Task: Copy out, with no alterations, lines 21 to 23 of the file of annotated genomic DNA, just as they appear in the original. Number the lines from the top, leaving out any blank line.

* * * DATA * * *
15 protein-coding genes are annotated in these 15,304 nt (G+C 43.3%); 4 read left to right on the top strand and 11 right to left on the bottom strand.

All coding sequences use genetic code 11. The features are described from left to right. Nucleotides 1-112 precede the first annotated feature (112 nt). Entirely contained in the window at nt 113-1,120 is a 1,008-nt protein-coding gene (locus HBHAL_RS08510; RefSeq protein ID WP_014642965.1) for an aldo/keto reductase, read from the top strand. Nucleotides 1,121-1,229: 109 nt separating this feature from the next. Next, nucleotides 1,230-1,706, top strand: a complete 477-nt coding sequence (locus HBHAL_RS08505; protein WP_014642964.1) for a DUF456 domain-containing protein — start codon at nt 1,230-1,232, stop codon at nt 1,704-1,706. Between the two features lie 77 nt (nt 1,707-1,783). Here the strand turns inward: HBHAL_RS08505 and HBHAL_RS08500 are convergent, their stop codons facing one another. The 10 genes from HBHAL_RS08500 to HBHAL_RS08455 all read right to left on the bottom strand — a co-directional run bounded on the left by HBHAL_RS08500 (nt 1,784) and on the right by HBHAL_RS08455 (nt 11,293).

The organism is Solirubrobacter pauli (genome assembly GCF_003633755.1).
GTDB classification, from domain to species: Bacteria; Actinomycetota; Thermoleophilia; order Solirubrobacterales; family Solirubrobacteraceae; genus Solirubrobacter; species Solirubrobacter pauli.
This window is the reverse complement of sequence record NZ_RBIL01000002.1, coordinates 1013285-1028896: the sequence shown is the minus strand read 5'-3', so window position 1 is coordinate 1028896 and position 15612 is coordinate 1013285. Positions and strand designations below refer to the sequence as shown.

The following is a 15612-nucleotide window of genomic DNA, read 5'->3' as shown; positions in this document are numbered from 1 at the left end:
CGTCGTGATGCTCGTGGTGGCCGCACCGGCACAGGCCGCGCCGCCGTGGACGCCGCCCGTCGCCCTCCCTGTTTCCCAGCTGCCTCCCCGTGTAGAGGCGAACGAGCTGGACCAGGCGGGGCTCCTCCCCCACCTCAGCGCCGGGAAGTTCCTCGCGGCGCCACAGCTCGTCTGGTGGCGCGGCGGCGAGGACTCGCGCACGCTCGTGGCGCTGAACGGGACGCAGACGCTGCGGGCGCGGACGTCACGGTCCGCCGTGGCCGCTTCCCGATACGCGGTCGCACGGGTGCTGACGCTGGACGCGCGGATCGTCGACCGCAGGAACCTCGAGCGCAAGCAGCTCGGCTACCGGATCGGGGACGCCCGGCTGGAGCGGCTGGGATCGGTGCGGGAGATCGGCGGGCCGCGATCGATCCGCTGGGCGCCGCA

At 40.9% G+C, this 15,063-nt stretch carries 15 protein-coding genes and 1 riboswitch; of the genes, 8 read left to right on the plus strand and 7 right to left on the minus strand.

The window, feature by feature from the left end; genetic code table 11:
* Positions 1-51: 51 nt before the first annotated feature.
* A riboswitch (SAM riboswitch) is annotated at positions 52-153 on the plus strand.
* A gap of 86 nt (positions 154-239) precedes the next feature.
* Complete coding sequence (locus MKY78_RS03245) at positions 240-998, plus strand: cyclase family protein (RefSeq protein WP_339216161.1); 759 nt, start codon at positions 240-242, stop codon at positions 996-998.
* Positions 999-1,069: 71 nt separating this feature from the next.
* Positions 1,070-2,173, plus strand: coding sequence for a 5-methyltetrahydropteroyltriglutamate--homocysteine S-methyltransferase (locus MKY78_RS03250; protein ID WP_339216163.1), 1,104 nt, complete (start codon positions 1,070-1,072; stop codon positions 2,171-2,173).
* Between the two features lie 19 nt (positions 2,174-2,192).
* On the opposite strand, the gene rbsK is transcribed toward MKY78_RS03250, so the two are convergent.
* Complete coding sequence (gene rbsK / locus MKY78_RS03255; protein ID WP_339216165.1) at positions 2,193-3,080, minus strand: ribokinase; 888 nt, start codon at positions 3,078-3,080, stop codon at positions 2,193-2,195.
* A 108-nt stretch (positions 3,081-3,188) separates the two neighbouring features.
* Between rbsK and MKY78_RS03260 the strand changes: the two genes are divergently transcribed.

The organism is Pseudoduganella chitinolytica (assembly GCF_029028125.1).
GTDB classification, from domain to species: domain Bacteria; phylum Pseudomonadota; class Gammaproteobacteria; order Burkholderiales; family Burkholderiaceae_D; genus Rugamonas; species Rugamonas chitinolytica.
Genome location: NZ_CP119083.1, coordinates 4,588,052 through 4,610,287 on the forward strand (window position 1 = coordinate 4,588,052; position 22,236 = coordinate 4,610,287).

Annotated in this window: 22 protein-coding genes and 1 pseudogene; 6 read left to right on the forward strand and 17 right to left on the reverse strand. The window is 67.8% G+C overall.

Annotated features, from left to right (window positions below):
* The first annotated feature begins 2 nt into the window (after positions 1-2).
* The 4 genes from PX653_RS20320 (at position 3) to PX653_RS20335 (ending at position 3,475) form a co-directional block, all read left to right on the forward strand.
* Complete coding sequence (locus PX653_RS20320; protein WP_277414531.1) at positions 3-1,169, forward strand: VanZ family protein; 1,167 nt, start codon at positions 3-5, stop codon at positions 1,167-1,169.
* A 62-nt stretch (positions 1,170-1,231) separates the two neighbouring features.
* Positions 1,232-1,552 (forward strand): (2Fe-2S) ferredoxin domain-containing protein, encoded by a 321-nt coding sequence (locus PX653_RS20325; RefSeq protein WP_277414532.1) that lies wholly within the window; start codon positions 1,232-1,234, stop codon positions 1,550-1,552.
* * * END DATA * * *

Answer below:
The organism is Pseudoduganella chitinolytica (assembly GCF_029028125.1).
GTDB classification, from domain to species: domain Bacteria; phylum Pseudomonadota; class Gammaproteobacteria; order Burkholderiales; family Burkholderiaceae_D; genus Rugamonas; species Rugamonas chitinolytica.
Genome location: NZ_CP119083.1, coordinates 4,588,052 through 4,610,287 on the forward strand (window position 1 = coordinate 4,588,052; position 22,236 = coordinate 4,610,287).